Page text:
IG’s Peace Blog

Peace and its many aspects

What’s up with the ICJ?

I’ve written a bit about some of the major U.N. bodies, but I have not yet talked about the International Court of Justice. Many are surprised to learn that the ICJ exists, and others are surprised that it seems to play such a limited role in our conflict-ridden world.  In fact, the ICJ has rather specific functions as explained in this Wikipedia article:

“The International Court of Justice (known colloquially as the World Court or ICJ; French: Cour internationale de Justice) is the primary judicial organ of the United Nations. It is based in the Peace Palace in The Hague, Netherlands. Its main functions are to settle legal disputes submitted to it by member states and to give advisory opinions on legal questions submitted to it by duly authorized international organs, agencies and the UN General Assembly. The ICJ should not be confused with the International Criminal Court, which also potentially has “global” jurisdiction.”

The article explains in detail what the Court can and can’t do.  The basic “problem”, if you will, is that the Court has very limited jurisdiction.  The parties (states) to a conflict, have to agree (in most instances) to submit the case to the ICJ, and they can even withdraw from a case being considered, if they think the case is going against them.  It is possible for a state to accept the compulsory jurisdiction of the Court in regard to many issues, but few states have done this.  In fact, what many have done is accept this jurisdiction but then submit a list of exceptions which tends to be very broad.  Another issue, is that the ICJ is an institution of International Law understood as the law among states:  individuals and organizations cannot bring cases to the court.  The article cited above provides a list of the most common criticisms of the Court.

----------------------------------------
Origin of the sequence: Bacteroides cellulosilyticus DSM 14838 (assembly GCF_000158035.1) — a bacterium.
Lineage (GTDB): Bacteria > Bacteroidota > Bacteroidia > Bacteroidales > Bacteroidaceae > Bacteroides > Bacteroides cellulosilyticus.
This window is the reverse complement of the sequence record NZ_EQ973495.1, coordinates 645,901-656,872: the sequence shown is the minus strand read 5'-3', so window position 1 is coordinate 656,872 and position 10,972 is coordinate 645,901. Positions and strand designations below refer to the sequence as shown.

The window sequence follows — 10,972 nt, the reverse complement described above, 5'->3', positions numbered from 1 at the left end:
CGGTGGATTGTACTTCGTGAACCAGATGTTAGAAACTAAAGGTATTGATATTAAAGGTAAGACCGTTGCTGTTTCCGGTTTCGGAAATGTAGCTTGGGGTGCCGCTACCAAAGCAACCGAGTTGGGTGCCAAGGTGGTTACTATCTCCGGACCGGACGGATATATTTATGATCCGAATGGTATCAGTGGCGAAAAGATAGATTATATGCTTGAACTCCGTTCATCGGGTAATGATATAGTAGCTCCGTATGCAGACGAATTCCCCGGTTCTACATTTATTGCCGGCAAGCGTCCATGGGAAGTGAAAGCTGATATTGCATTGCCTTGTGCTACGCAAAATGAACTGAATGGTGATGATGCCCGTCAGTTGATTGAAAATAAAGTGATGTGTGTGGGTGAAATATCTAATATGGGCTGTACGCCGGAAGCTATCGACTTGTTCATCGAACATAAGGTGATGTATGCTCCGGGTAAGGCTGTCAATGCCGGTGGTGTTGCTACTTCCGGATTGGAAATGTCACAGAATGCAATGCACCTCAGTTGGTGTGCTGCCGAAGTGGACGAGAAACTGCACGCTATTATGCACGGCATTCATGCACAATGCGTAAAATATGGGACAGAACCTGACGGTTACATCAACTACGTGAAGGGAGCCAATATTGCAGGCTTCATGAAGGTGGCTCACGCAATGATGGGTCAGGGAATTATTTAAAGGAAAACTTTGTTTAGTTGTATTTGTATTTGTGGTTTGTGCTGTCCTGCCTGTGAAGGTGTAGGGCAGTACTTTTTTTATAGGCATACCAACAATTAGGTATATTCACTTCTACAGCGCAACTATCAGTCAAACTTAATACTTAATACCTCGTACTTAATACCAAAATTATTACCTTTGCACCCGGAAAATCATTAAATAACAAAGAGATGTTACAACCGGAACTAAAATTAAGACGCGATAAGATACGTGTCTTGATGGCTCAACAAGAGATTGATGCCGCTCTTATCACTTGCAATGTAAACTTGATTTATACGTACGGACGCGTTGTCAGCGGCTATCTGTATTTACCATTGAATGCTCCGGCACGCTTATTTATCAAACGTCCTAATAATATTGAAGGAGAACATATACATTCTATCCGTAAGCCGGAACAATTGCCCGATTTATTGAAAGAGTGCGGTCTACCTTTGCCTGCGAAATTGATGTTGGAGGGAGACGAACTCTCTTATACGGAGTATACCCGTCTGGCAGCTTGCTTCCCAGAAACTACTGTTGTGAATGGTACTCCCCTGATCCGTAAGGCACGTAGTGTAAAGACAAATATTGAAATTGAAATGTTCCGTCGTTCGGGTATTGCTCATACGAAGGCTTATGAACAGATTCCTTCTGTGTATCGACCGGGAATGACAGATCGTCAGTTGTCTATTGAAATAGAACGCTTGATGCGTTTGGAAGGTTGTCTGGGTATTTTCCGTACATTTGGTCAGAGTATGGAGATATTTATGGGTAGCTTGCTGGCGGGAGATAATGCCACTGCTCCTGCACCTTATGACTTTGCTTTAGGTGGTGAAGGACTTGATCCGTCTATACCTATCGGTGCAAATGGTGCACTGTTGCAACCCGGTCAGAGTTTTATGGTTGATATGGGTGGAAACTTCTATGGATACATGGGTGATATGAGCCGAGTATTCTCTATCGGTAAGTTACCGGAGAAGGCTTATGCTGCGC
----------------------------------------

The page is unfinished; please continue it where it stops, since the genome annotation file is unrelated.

I think the ICJ reflects where humanity is in regard to many issues of peace and world order.  The need for a world court has been recognized, but the steps taken so far have been limited and, therefore, ineffective in many areas.  Still, the Court exists and if/when states begin to realize that lasting peace requires more effective global institutions with broader jurisdiction, it can become more central to the resolution of conflicts among states and peoples.


December 29, 2008 - Posted by | Uncategorized | , ,

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